[LLVMdev] [cfe-dev] RFC: Change tests to run with fixed (not-host dependent) triple

David Blaikie dblaikie at gmail.com
Sat Dec 1 09:34:00 PST 2012

On Sat, Dec 1, 2012 at 5:06 AM, David Tweed <david.tweed at gmail.com> wrote:
> My thoughts:
> On Sat, Dec 1, 2012 at 9:06 AM, Chandler Carruth <chandlerc at google.com>
> wrote:
>> On Fri, Nov 30, 2012 at 8:04 PM, Chris Lattner <clattner at apple.com> wrote:
>>> I'm ok with this in principle, but how about with the nuance that some
>>> tests (eg test/codegen) explicitly opt into march=native?
>> I'd really like the default behavior to be something that forces the test
>> to either be independent of the targeted triple, or explicitly set a target.
>> I like the default being unknown.
> To state the obvious, there's two different things that go on in tests: the
> specific thing being tested and things that aren't being tested but just
> need to be done to provide enough "context" for what's being tested. I was
> involved in a long slog trying to fix up a lot of the ARM regression test
> failues (using my work email address). Here's some "roughly right"
> statistics:
> There were probably about 25--30 bugs where the issue was behaviour that
> FileCheck regexps didn't account for (mostly due to ABI issues).

These were mostly in Clang tests, right?

I expect Clang IRGen tests will generally be more ABI-dependent, but
we can probably still find some number of tests there that don't
specify triples & pass on both ARM and Itanium ABIs which shows some
degree of portability.

For backend tests I expect many IR pass tests would be able to be
written in a fairly target-neutral fashion (though admittedly I
haven't worked much below Clang so my intuition here is not very

> There the
> prevailing opinion seemed to be keep simple FileCheck tests but that tests
> should be run with a specific triple; however that triple shouldn't always
> be x86_64 (because that's a bit special). There've been about 5-10 tests
> where the test was testing something that was architecture specific without
> secifying they needed it (eg, testing for specific x86_64 machine
> optimizations without doing that); again the upshot has been to have these
> requirements specified explicitly. There have been 5-10 JIT code tests where
> "support" code pasted from, eg, lli into a test hadn't been updated when the
> JIT core was changed. The one definite bug that was there was in
> devirtualisation (which probably lowered ok but failed the module verifier).
> This bug was definitely not visible due to the general set of ARM failures
> that were basically issues with the tests.
> So on the one hand, I'd love it if the tests were constructed in such a way
> that the "fuzz" of ABI differences didn't need to be considered. On the
> other hand, if the devirtualization test had been run only using an x86_64
> triple the issue wouldn't have come to light as quickly.

This would be exposed by Chandler's suggestion of having the ability
to run target-unspecified tests with a range of (up to & including
"all targets") triples.

I think this gives the best of both worlds, really. Developers would
be expected to run the basic test suite (using the default/agnostic
triple) and have a consistent experience/expectation that they pass.
They could optionally run with specific target triples or "all
targets" which would take longer but provide more confidence when
making a test or change that they're concerned might be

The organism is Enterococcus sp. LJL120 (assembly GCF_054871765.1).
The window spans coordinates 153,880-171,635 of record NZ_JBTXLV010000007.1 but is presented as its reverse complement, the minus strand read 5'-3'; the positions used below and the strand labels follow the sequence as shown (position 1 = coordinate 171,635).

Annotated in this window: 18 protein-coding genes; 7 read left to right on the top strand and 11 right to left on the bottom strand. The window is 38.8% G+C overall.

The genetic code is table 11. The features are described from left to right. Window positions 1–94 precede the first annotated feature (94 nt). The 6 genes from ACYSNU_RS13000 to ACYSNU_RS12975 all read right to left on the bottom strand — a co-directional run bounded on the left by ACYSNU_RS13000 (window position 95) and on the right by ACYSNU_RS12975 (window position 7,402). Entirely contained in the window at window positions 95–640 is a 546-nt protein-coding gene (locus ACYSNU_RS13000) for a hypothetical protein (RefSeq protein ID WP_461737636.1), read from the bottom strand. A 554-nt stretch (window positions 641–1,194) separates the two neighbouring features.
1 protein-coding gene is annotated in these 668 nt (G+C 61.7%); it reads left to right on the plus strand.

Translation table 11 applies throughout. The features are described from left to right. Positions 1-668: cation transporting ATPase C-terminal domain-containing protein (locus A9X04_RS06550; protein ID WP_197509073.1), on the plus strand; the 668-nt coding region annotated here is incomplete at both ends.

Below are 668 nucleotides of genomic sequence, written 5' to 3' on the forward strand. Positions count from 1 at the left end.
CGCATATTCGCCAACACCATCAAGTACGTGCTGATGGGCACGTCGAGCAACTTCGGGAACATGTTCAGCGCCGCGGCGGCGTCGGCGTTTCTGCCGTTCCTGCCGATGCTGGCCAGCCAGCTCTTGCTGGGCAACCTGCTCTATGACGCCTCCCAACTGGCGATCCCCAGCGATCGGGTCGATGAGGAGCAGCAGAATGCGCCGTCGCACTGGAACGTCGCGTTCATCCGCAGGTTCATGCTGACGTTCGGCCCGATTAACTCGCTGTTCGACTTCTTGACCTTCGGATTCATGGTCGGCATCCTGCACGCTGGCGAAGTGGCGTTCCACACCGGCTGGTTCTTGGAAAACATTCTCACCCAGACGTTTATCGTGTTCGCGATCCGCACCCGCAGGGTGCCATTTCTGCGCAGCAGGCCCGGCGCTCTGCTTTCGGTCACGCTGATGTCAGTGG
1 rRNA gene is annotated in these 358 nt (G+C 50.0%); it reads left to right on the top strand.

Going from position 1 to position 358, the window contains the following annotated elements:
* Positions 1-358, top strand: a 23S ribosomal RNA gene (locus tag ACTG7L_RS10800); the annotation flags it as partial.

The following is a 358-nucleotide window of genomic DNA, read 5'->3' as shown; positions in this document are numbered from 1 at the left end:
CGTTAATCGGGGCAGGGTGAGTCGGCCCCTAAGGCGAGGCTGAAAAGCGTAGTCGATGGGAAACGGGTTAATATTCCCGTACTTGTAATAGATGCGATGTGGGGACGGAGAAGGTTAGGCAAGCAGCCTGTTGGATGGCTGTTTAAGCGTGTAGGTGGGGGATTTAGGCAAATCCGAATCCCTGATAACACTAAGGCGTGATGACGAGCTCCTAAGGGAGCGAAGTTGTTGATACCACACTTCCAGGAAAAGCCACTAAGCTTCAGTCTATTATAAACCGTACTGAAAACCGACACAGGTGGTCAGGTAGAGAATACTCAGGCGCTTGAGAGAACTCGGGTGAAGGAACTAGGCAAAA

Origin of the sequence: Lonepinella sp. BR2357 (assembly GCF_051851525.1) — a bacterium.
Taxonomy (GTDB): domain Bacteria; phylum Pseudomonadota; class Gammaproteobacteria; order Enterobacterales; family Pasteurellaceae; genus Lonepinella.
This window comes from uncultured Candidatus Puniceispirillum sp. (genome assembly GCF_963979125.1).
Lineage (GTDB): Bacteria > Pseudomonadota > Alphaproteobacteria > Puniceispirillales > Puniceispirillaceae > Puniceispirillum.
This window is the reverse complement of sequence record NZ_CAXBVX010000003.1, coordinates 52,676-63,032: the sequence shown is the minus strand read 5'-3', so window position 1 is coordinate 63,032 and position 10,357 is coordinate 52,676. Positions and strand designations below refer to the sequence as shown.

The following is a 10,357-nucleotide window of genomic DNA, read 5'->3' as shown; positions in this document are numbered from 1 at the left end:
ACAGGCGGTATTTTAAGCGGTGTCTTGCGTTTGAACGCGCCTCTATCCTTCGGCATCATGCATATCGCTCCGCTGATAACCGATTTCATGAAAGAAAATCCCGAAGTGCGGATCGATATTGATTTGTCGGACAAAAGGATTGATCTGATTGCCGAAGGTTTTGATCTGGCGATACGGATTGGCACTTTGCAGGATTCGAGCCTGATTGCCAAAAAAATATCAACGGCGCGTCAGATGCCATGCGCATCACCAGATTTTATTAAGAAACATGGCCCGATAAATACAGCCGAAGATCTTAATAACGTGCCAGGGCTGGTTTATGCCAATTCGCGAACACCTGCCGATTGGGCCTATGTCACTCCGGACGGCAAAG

target-dependent. And bots would be responsible for testing the "all
targets" case regularly (& as is the case today with other bot
workloads, we don't necessarily expect developers to always run all
these heavier workloads so when they break it's "no harm, no foul":
the developer is notified & fixes up the test based on bot results).
We don't unduly block any development from happening by accidentally
introducing a test break for Apple developers while developing on
Linux, for example.

> That seems to me to
> be the crux of the problem: LLVM (and especially Clang) is only _mostly_
> target independent, and getting the smaller set of target dependent elements
> wrong breaks compilation just as much as a generic bug so finding these
> things as early as possible seems desirable.
>> I wonder, would the ability to run the entire test suite with all of the
>> 'default' triples (that lit sets to unknown in normal runs) instead set to
>> the host, or to a specific triple maybe be a useful extra form of checking?
>> This would let both humans and build bots find bugs and discrepancies
>> specific to a particular target.
> Dreaming here: I wonder if one could come up with some set of meta-regexps
> that describe the annoying stuff like ABI differences so that if the above
> were done, one could try t separate the test failures into "test regreps
> written implicitly assuming different system, failures look due to correct
> system dependent stuff being generated" and "test is failing on this system
> in a non-understood way". That sounds too tricky to be reliable, but I don't
> know...
>> We could even have a common test target that build bots use which runs all
>> the tests both in the default, and in the host-triple mode so that we force
>> people to converge on target independent tests or explicit triples.
> A reasonable idea, except I'll reiterate: it assumes there _is_ completely
> target independent behaviour in non-trivial test code. If it's the case that
> there's not really it might be a situation where biting the bullet and
> trying to put a wide ranging set of triples randomly throughout the test
> suite and hoping to catch stuff that way is the best idea.
>> --
> cheers, dave tweed__________________________
> high-performance computing and machine vision expert: david.tweed at gmail.com
> "while having code so boring anyone can maintain it, use Python." --
> attempted insult seen on slashdot
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